It’s Jess…your daughter. What’s it been? 20 years yesterday? Should a 31 year old be able to say that? If you were concerned though, I still had a pretty decent birthday back then in ’96. Sure the funeral the day before sucked, the mourning the entire week was the absolute pits. You were so excited to take me to the State Fair, it honestly felt wrong attending without you, but life had to go on.
It was pretty awesome, the corn dogs were fantastic, fried everything, a few decent (yet incredibly expensive) rides. Kudos to mom for hauling an infant, a toddler, and a
ten eleven year old across the state and through the fair grounds. Aunt Kim came too with Matt and Keri, I wish we all lived closer.
Grandaddy, I hope you’ve bumped into him once or twice in the past two years (he will talk your ear off about Lil’ A), he made sure my birthday dinner was quite festive. We’re talking mariachi band, sombreros, and multi-colored Jello. So all in all, you didn’t ruin everything, I’m sure that was your top concern.
Wow, should a 20 year old be able to say that? The baby Chris has become quite the man. He’s moved here to Alabama, is engaged, and working incredibly hard. He is the kids’ super Uncle, and my family away from home. God, how I love him.
Oh and Chase, 25, he’s married now. I’m sure it’s hard to picture him anything but the toddler you said bye to that fateful day as you drove off to catch that plane. I think you would be most impressed by him, probably if you were here you’d be the closest to him too. He has your conviction that Chris and I just will never understand. We never fight though dad, well not anymore, how childish would that be? Our struggles brought us closer, inseparable, Chase and I are not siblings but survivors.
I sometimes think if you were still around my radical ideals would drive you bonkers. But then I try to think back and remember that love, that love only a father could give a daughter. I really had you twisted around my finger and boy did I know it when I forced you to read, and re-read that torturously tongue twisting Fox in Socks.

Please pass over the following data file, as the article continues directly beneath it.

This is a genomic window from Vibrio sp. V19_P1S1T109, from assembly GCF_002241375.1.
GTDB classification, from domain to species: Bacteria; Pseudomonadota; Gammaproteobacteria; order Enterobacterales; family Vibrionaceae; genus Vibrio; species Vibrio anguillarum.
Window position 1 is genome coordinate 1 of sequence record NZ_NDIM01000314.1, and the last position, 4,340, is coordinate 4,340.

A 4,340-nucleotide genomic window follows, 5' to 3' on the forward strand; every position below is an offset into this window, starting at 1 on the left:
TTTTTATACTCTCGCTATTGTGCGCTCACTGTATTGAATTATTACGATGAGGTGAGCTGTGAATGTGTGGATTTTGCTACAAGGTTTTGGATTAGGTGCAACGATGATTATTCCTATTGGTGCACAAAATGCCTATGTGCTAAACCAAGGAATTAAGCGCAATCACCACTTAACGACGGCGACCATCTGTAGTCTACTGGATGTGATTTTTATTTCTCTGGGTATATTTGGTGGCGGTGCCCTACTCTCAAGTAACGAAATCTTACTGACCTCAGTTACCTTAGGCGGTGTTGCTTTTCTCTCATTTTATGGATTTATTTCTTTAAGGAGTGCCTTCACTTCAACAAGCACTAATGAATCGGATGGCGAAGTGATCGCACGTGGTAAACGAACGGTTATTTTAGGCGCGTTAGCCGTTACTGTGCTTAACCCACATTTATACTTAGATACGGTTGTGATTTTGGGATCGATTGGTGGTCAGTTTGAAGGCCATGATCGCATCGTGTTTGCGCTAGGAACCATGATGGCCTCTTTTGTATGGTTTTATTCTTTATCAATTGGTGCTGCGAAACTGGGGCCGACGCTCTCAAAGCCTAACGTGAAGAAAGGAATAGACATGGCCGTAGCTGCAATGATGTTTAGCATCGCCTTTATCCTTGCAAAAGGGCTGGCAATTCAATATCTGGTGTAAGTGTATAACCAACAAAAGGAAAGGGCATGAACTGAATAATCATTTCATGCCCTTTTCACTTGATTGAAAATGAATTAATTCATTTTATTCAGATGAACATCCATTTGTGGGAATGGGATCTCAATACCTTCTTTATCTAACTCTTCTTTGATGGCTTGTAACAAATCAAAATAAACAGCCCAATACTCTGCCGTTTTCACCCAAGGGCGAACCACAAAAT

Oh ya, it’s my turn now if you haven’t seen. Sometimes I like to picture you an angel watching over me, although I’m pretty certain that’s not how those things work. Lil’ A loves taunting me with the same terrible ill-rhythmic propaganda Good Night Texas. We read it over and over and over again, still unsure that it was ever really written with any decent pace. You were not forgotten when she came into this world, your first granddaughter, the yellow rose was for you.
And Baby K has come into this world too, we call her the bruiser. She is passionate for food, and her favorite two people are her daddy and her sister. A daddy’s girl just like I was.
Two little granddaughters and one bonus grandson you would have just loved to squeeze and spoil. I wish you were here to teach them to ride their bikes, though I’d prefer if you leaved the skinned knees to me. It aches my heart that they will never know you, I’m sure to them as they age you’ll just be some strange distant entity that doesn’t seem real or significant much like most view their greatest grandparents.
I’m picking up mom tomorrow from the airport in Birmingham. Who would have ever imagined ending up in Alabama? She is keeping the girls while we celebrate my 31st in Vegas. I wish you were here to join her.
When we are brought trauma and misfortune it is best to find the good in it. Through your exit I discovered the therapy that is provided from writing. I just type and write, I don’t think technically. I am finally wrapping up a book after years yapping about it. It’s not the book I set out to write, but it has been surprisingly smooth to accomplish. I have also been conditioned with an inner-strength, like a peacock I find strength from strife.
There are so many memories over the past 20 years I would trade my strength for you to have been able to experience:
In a note
of less sentiment. Please check out Eric’s Taboo Challenge: